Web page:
Secretary of State John Kerry doesn’t just want entrepreneurs to build successful companies. He wants them to build successful companies that also help solve things like violent extremism, climate change, and government corruption.
Easy enough, right?
Kerry kicked off the seventh annual Global Entrepreneurship Summit at Stanford University with a call to action for the 15,000 attendees. President Obama launched the summit in 2010. This week’s events provided an opportunity for entrepreneurs from around the world to hear from successful Silicon Valley CEOs, meet investors, and connect with government resources.
Kerry asked them to consider the three “generational challenges” when building their companies. Educational tools could help reach the young, disenfranchised youth around the world who may be at risk of being radicalized. Green startups could help the public and private sector switch to a low-carbon and low-emissions economy. And software that tracks money and accountability might cut down on corruption.
“You may not believe that all of these issues automatically fall within your responsibility, but let me you tell you … we need your creativity in order to address each and every one of them,” said Kerry.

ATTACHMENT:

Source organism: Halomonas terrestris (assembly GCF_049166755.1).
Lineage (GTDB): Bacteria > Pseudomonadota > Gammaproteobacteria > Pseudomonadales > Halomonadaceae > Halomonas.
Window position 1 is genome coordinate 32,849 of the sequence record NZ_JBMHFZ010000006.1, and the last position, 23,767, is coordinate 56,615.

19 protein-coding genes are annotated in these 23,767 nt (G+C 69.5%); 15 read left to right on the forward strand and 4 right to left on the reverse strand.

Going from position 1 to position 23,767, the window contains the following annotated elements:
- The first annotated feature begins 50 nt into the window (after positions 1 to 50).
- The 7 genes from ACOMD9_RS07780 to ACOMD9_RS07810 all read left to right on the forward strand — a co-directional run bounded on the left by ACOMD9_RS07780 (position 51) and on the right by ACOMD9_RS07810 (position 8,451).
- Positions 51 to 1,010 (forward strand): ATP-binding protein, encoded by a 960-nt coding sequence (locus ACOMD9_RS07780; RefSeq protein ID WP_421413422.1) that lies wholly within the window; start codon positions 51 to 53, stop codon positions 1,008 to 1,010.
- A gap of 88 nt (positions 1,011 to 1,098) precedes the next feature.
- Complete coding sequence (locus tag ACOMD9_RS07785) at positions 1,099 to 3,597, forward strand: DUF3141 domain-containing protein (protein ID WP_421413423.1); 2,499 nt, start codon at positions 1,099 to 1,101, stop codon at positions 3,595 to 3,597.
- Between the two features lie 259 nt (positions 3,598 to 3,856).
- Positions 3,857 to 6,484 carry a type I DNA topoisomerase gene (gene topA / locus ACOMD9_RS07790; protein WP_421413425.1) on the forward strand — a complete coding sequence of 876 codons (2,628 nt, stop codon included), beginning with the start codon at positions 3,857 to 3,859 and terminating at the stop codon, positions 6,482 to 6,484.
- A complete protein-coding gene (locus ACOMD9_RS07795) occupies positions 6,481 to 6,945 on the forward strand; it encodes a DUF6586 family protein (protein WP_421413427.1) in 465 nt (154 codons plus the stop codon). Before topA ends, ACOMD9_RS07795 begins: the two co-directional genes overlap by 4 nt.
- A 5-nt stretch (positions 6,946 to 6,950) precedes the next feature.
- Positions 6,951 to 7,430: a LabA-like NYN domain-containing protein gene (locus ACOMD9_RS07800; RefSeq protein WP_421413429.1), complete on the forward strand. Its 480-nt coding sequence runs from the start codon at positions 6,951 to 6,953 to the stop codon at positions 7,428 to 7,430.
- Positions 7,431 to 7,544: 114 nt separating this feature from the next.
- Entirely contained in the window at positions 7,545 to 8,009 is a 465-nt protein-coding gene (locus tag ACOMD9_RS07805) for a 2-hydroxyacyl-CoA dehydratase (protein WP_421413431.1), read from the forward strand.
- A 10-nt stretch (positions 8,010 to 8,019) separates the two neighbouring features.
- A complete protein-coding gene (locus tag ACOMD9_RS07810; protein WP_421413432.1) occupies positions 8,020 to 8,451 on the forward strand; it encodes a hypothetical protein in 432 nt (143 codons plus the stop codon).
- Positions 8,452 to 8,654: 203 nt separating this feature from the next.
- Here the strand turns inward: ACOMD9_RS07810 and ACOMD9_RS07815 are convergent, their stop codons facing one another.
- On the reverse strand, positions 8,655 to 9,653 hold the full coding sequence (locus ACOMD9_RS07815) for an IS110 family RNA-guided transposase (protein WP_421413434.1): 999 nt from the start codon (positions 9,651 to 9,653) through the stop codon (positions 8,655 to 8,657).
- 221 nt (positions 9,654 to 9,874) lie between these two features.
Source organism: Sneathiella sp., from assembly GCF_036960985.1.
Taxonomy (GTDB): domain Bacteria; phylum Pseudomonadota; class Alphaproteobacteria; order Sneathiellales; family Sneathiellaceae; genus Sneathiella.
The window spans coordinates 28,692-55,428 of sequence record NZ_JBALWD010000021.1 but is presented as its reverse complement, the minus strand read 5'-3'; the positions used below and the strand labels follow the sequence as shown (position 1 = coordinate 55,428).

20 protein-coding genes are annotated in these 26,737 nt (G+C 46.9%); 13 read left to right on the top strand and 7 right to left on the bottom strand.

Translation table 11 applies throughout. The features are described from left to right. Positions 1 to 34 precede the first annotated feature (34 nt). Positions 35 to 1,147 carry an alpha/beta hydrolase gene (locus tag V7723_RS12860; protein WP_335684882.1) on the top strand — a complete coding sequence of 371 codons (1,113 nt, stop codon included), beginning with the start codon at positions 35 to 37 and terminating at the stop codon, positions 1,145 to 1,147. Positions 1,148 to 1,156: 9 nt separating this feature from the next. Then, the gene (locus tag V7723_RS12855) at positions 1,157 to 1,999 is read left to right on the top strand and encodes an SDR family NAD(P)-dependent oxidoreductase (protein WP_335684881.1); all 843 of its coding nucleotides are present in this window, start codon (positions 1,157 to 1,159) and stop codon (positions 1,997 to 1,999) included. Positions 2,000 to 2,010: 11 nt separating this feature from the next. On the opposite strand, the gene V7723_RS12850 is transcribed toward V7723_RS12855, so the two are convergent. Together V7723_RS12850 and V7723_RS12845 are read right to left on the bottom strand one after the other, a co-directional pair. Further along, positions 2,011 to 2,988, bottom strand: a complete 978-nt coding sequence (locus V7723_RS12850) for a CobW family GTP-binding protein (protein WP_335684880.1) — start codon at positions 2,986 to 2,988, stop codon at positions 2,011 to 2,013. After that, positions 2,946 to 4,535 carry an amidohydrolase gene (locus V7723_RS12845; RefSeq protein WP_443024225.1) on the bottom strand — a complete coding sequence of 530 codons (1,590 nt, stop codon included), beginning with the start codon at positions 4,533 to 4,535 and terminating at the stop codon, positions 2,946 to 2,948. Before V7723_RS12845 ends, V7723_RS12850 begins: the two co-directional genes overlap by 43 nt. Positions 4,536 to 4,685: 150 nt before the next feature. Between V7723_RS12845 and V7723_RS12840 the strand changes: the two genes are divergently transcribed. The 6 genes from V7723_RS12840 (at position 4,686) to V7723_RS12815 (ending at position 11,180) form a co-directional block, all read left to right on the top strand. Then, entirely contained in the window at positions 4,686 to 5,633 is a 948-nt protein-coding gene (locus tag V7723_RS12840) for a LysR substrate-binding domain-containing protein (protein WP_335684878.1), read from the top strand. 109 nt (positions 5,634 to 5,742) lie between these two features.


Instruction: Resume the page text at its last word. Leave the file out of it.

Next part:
It’s not just for the greater good, according to Kerry, but it’s also a smart business move.
“You have a fundamental interest in how these questions are answered,” he said. “You want to be able to operate a business without the fear of a terrorist attack. You want to be able to take advantage of the great economic openings in the green energy market. You want to be able to open your enterprises without having to pay a bribe.”
Kerry started his day with a nod to the “20-something CEOs who wear jeans and hoodies to the office to try and upend the established order,” So it was only fitting that he later headed to Menlo Park to meet the original hoodied CEO, Mark Zuckerberg, and take a tour of Facebook’s (Tech30) headquarters. ,
Before leaving Stanford, Kerry walked around the campus and took a seat in the back of a Google ( self-driving car. The car stayed parked. )
A photo posted by U.S. Department of State (@statedept) on Jun 23, 2016 at 2:55pm PDT
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